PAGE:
Trauma – Part 1: What is Trauma?
Updated: Jun 8, 2020
What an intense word.
I have always been drawn to the psycho emotional aspect of people. I tend to find myself constantly asking “What situation from their past triggered this..?” I started really thinking about trauma a few years ago, and then took a couple courses related to TCM and trauma this past year. This, and the next three blogs, will be solely dedicated to trauma and everything triggered by/related to it (physical pain, PTSD, etc).
So many people experience a trauma in their life, some of which we can’t even remember. There are a variety of reasons why we might experience a trauma in our life. It doesn’t matter if it isn’t traumatic to the person next to you, if it is traumatic to you then it is a trauma. “Trauma is one of the most ignored and denied cases of human suffering, it can be masked by many things”. But let’s start with the absolute basics of trauma.
What is Trauma?
We have all heard of the fight or flight response our body automatically goes into during a stressful situation. But there is actually another response called the ‘Freeze Response’. The Freeze response is a response to a traumatic stress opposed to everyday stress which triggers the Fight or Flight Response. “When the fight or flight systems cannot be activated, escape is physically or relationally impossible, fight is not an option, or traumatic threat is prolonged…” this is when the Freeze Response comes into play. One thing I find quite interesting, is that during the Freeze Response, the victim can have a decreased sensation of fear or pain – it is almost as if our mind leaves our body at this traumatic time in ones life. Once the traumatic event is over, there may be some imprints left on the brain related to the trauma.
Essentially, the nervous system is unable to return to equilibrium after a threat. Interestingly enough, brain imaging has shown that changes have occurred in the amygdala along with other parts of the brain, body and nervous system after a traumatic event. The amygdala will actually grow new neurons, this will result in it becoming more sensitive to subtle cues that remind the person of the traumatic event they have experienced. From this, the person can experience an inability to decide on safe or unsafe situations, and even everyday decisions can become challenging. Once this change has occurred in someone’s brain, it can be difficult for them to distinguish between the event that happened in the past and an event that is separate but might trigger the past event. Simply, they are always living in a state of trauma because, to their brain, there is no differentiation in time between the traumatic event and present time. Have you ever noticed someone (or yourself) seemingly ‘overreact’ to an otherwise stress less situation – this could be a trigger for them/you and they/you are instantly back in the traumatic event.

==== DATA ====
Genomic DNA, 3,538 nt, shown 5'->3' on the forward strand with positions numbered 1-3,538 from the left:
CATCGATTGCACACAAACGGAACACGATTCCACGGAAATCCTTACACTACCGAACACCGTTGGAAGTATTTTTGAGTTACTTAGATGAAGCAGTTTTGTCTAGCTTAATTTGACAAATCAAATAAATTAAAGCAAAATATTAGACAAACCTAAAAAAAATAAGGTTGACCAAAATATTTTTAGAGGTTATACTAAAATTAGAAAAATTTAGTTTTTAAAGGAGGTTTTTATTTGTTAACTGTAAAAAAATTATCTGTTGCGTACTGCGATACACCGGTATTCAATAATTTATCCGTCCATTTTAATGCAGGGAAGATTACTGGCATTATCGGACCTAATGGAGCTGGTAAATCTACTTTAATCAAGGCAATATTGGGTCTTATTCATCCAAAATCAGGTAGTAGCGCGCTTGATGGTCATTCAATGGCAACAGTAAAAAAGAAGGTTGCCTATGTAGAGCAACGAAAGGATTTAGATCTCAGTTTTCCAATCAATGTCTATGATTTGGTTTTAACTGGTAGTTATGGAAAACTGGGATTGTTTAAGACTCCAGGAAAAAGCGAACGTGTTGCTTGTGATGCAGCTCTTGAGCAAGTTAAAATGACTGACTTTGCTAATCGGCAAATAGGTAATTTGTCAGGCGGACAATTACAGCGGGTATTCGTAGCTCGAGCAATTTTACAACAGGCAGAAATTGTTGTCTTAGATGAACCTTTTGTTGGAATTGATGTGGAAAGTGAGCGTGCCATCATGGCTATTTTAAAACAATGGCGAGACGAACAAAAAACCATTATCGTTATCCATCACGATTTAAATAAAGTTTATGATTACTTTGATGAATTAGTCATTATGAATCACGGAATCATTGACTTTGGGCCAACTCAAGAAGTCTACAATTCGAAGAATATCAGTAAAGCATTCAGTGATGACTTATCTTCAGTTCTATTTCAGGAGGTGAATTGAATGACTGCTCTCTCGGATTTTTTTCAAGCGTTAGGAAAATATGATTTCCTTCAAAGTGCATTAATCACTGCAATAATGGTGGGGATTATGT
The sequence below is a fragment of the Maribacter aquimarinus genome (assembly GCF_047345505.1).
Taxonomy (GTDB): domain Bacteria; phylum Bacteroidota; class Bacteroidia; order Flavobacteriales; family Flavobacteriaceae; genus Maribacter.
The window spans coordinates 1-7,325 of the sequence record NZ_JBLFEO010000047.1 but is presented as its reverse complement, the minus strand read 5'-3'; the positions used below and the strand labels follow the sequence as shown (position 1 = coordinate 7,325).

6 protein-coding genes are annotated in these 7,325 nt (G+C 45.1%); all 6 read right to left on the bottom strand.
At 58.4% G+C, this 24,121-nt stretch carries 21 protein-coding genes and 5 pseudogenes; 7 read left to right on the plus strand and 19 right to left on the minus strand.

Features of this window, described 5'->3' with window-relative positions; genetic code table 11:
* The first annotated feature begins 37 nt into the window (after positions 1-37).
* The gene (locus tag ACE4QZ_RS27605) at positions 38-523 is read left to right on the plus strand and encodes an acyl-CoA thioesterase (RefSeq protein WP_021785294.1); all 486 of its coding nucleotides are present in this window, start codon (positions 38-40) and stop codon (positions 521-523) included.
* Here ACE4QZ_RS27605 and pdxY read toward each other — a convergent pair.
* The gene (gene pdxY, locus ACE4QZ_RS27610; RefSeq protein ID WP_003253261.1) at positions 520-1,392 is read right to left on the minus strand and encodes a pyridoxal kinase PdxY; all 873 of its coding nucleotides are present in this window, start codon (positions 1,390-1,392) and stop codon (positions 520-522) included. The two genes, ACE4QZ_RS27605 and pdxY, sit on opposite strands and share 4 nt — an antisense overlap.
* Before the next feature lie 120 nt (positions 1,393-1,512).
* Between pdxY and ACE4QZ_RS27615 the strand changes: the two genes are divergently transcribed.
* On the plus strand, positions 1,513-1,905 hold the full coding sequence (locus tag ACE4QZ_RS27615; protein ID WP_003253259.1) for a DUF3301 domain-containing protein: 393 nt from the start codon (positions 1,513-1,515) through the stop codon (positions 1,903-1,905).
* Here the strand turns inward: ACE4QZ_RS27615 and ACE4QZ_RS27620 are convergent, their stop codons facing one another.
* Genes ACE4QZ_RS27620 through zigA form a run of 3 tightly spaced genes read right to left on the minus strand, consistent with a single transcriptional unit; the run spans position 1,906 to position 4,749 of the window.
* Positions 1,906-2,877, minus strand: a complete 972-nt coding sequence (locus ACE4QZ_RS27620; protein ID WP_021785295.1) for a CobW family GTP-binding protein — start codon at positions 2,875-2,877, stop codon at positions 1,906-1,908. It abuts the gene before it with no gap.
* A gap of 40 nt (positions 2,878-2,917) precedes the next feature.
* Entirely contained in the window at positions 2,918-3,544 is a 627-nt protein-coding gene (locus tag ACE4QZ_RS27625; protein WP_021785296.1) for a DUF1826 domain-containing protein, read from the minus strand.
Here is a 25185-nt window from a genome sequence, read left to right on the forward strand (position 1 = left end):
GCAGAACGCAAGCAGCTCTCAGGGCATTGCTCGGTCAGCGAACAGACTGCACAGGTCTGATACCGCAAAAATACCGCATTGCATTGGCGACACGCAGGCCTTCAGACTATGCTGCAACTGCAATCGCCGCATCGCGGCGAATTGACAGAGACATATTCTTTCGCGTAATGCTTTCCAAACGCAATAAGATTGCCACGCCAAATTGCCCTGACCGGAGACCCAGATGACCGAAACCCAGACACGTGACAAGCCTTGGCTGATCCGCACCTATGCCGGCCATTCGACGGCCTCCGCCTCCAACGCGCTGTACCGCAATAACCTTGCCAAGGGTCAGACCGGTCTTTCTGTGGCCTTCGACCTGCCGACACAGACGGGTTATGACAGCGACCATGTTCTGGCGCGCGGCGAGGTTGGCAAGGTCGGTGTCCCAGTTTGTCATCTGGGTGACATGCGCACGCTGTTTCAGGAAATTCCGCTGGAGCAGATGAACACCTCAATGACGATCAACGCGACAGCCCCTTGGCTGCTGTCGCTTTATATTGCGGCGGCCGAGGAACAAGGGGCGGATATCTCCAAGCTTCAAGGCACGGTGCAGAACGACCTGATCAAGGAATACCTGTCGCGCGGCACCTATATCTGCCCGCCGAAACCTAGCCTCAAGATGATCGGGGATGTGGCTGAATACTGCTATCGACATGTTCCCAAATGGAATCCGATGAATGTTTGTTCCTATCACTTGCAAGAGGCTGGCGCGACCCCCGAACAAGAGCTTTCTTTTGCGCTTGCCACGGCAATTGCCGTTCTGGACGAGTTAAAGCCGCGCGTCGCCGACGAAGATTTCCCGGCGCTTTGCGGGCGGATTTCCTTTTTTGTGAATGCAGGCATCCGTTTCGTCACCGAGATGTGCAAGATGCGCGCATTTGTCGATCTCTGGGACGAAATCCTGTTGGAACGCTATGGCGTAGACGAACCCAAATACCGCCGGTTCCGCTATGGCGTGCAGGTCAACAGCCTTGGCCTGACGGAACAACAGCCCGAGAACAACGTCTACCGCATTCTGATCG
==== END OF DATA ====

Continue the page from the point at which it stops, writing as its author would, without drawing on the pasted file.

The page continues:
A stressful event is most likely to be traumatic if:
It happened unexpectedly
You were unprepared
You felt powerless to prevent it
You were unable to move or do something to protect yourself
It happened repeatedly
Someone was intentionally cruel
It happened in childhood
Some common sources of trauma are the following:
Sudden, unexpected death of loved one
Domestic Abuse (physical/emotional/financial/psychological)
Childhood Abuse (physical/emotional/financial/psychological)
Motor Vehicle Accident
When it comes to trauma, it is important to keep in mind that the event does not have to happen to you directly in order for it to be traumatic. It can still be traumatic if you witnessed it or even learned about a traumatic event that happened to a loved one.
This is a heavy post, I know. It is a heavy subject. But the important thing to remember is that there are things you can do to help in your recovery.
Can Acupuncture help?
Yes. Very simply, Acupuncture can help. Not only can acupuncture help with the many physical symptoms of trauma but also with the actual trauma. Sometimes people experience a trauma that they don’t or can’t remember, acupuncture can help bring that trauma forward in order to work through it in a healthy way. Acupuncture can help by “bypassing the frontal lobes to open direct link to cellular memory – the wisdom and knowing of the body”.
If you have been through a traumatic event, or are recently dealing with the aftermath of a traumatic event – help is available.
Red Flags – Seek help from a mental health professional if you experience the following.
Serious addiction (sex/drugs/shopping, etc)
Persistent severe marital and/or sexual problems (more than 5 months)
Severe/Chronic depression (more than 5 months)
Grief of loosing a loved one that affects persons capacity to function (more than 1 year)
Severe Insomnia/nightmares (more than 3 months)
Flooding of traumatic memories
Any Suicidal thoughts/impulses or other self destructive wishes/behaviour.
.Additional Blog posts in Trauma Series
Trauma – Part 2: Physical Symptoms of Trauma?
Online February 8, 2018
Trauma – Part 3: Trauma in Chinese Medicine.
Online February 15, 2018
Trauma – Part 4: Therapies other than Acupuncture.
Online February 22, 2018
Healing Trauma: A Five Spirit Approach – Lorie Eve Dechar
Trauma and Recovery in the Context of Chinese Medicine; Interpretations of current Neuro-biological and Psychotherapy Models of the Traumatized Mind – Darren Tellier
The Psyche in Chinese Medicine – Maciocia